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By Michael Davidow, Radio Free New Hampshire
Senator Jeff Flake of Arizona, whose very name calls out for rough treatment at the hands of President Trump, made news recently for encouraging other Republicans to run against their dear leader in the 2020 election. If anybody heeds his call (and he has said that if nobody else does, he himself might), then New Hampshire has a date with destiny. But here’s the question, as for every election day: do we hope for snow or sunny skies?
I can think of three similar times. In 1968, Eugene McCarthy challenged President Lyndon Johnson for the Democratic nomination; in 1976, Ronald Reagan challenged President Gerald Ford, and four years later, Ted Kennedy did the same to President Jimmy Carter. And it is sobering to recall that none of these men won.
McCarthy came closest, and his campaign counted. Using classic retail politics and swarms of young volunteers, he came within striking distance (though still finishing second) here in New Hampshire. Proving that Johnson was vulnerable encouraged others to enter that race, accordingly. Robert Kennedy joined in. Johnson eventually withdrew. Vice President Hubert Humphrey won the nomination in his place, Nixon won the election, and McCarthy felt bitter about it all. He had some of the loveliest campaign posters of all time, by the way. Maybe Nancy West can find one, to show you.
And by the way, again: later research implied that the McCarthy vote was an illusory one. He should not have felt bitter. People did not like Gene McCarthy as much as they disliked Lyndon Johnson. With that historical lesson in mind, I was very saddened when nobody joined the fight against what’s-her-name in 2016 after Bernie Sanders kept drubbing her. I guess Democrats aren’t much fun anymore.
Republicans, to the contrary, like to have fun. Or at least they did in 1976. Ford was a likable and competent man. He had an attractive family, an outspoken wife, and the practical problem of never having fought a single campaign outside of Grand Rapids, Michigan, in his entire career. And having come to power through the resignation of Richard Nixon, his own party considered his presidency to be little more than accidental.
Reagan had been itching to run since 1968 (the year when everyone seemed to believe that Washington was up for grabs), he had been planning to run anyway when Nixon’s term was up, and he was not going to let another Republican incumbency stop him.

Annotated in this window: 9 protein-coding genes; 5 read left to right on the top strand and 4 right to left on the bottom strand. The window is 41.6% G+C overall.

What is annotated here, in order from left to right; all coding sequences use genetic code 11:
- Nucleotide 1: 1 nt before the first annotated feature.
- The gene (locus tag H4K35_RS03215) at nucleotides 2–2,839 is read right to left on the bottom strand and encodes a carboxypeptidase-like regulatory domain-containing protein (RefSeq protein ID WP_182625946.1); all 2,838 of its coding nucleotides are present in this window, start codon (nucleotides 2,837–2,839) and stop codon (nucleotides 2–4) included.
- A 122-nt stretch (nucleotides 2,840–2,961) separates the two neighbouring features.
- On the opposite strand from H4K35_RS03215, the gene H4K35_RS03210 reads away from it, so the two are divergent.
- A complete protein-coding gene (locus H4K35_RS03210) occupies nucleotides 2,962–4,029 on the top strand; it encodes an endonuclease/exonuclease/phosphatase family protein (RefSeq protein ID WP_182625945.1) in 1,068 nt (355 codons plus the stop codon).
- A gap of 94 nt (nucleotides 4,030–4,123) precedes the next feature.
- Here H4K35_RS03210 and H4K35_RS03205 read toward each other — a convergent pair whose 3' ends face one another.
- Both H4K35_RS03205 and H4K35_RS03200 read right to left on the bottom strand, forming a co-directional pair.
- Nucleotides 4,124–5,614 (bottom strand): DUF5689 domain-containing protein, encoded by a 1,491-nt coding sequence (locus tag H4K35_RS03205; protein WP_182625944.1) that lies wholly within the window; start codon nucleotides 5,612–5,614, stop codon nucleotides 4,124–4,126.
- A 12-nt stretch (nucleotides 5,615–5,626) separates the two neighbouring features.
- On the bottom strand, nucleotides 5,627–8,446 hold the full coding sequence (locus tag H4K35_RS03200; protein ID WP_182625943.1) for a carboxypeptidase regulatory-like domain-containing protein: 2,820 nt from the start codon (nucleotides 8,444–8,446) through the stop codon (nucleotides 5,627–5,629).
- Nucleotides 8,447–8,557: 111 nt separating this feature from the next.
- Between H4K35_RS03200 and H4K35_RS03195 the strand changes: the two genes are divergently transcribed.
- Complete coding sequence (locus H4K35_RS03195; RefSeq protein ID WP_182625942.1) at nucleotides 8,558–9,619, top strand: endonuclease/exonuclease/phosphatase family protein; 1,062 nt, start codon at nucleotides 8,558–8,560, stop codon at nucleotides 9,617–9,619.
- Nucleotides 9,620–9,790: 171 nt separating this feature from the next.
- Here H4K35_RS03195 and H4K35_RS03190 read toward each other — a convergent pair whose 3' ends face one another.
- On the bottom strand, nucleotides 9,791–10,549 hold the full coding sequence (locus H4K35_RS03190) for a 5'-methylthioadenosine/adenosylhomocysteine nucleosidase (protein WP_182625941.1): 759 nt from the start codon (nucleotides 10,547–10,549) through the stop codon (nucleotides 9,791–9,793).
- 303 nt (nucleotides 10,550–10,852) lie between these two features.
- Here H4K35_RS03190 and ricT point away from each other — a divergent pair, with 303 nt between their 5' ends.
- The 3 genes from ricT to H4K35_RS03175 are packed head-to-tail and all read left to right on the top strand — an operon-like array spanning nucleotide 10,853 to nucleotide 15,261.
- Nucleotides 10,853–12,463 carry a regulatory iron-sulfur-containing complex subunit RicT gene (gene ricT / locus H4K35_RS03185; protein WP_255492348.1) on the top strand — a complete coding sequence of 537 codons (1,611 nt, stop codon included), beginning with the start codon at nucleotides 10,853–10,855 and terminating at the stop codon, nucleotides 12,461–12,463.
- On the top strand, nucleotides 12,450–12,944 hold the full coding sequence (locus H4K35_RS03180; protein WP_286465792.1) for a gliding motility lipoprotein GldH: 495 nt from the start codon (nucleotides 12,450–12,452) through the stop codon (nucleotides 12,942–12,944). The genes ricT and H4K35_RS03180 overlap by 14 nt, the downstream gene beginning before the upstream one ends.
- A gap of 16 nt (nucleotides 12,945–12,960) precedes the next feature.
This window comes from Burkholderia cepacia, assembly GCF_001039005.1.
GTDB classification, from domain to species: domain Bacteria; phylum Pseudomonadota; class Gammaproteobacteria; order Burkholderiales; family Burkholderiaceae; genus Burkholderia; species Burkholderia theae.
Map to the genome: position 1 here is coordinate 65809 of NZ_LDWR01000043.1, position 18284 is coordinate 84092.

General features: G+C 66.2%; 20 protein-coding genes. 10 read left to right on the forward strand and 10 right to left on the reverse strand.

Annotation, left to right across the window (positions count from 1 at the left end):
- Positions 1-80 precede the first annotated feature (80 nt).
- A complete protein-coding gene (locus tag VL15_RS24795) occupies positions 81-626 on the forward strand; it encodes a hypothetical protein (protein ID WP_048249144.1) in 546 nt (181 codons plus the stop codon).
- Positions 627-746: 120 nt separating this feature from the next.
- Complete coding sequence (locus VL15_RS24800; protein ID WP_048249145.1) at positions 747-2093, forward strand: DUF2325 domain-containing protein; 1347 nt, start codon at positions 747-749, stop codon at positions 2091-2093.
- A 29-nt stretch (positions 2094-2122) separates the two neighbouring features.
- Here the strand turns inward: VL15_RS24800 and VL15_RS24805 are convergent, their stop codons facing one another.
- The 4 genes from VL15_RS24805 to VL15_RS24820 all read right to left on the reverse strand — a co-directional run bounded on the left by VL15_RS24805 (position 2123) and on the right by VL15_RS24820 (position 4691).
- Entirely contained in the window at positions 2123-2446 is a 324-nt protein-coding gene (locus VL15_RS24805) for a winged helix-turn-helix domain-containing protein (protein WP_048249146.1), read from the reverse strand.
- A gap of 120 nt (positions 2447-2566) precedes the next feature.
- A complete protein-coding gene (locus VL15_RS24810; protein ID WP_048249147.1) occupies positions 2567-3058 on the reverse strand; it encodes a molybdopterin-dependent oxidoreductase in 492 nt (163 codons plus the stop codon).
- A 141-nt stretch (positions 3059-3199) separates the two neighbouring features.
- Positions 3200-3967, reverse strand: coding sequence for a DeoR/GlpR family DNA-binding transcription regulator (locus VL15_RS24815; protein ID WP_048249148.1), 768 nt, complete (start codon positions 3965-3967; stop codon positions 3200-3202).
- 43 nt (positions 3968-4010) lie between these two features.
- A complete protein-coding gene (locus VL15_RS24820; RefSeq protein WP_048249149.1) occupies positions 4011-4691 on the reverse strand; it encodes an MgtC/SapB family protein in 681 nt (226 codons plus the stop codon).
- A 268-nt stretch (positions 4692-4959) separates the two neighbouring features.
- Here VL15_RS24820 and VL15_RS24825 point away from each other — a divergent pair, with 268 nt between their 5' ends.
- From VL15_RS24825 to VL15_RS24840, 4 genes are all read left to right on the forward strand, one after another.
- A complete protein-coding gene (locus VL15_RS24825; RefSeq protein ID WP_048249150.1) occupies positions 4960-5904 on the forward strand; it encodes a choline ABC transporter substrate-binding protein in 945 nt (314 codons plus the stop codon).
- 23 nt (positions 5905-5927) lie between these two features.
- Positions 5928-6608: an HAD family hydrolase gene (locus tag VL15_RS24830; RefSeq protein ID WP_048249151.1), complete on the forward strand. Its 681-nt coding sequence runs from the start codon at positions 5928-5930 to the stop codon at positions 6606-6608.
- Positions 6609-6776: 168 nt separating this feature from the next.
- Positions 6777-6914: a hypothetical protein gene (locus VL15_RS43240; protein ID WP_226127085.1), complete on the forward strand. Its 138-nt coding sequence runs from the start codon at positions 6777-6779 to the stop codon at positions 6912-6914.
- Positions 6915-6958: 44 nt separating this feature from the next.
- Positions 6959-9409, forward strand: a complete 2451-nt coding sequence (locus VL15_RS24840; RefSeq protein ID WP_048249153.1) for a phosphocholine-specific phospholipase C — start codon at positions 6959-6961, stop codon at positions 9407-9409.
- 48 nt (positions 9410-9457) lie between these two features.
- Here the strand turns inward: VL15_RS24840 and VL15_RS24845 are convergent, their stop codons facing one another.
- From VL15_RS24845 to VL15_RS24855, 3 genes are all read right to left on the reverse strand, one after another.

What did finally stop him, however, was exactly that: the power of incumbency. Reagan was popular, but Ford was president. Even those who preferred Reagan were reluctant to make it official. And Ford was able to beat back that challenge with a combination of his own amiability and the sheer weight of his office.
Come 1980, in fact, and Carter managed that same trick without being amiable. Kennedy’s entire campaign seemed to be motivated by pique; by his own inability to accept a non-charismatic plodder as the head of his family’s party. (Jeanne Shaheen worked for Jimmy Carter. Imagine that, folks.) And it is worth noting that Kennedy’s campaign was little more than a personal crusade. He ran as a celebrity, with name recognition, but nothing to say. Few officials supported him, either publicly or privately. He deserved to lose, and to his credit, he did so with a fair amount of grace. In the end, Kennedy was a party man, and he fought for his party.
Leaving me to ask: what party does Donald Trump represent, anyway? Because if it’s still the Republican party, then Mr. Flake might find himself alone out there on the barricades of Nashua and Berlin. There is little to gain among either party’s elite by backing an insurgent. If the incumbent wins, then you have the comfort of having backed him or her all along. If the incumbent loses, then you are no worse off than any other official, who all kept their mouths shut, just like you. People play it safe in politics, like they do in every contact sport.
I hope we get to see a fight, though. I hope that somewhere, a Republican still exists who believes in the things that made that party worthwhile to begin with: an aversion to know-it-alls; an acceptance of progress – both social and scientific– without the corresponding sense that one must be its slave; a modesty in the appraisal of one’s own needs, coupled with generosity towards others in need. I miss having a Republican party that held its own in rational debate. I miss having a Republican party that could be trusted to take its turn in power.
So for that reason, I’ll be rooting for snow, when the primary season of 2020 rolls around. Not, however, because only the motivated vote in bad weather (Trump’s voters can be pretty motivated, after all) but for a different reason altogether: New Hampshire looks so pretty when it snows. And all the tee-vee people will be here. We will need to look our best.
Michael Davidow of Manchester is a lawyer in Nashua. He is the author of Gate City, Split Thirty, and The Rocketdyne Commission, three novels about politics and advertising which, taken together, form The Henry Bell Project. His books are available on Amazon.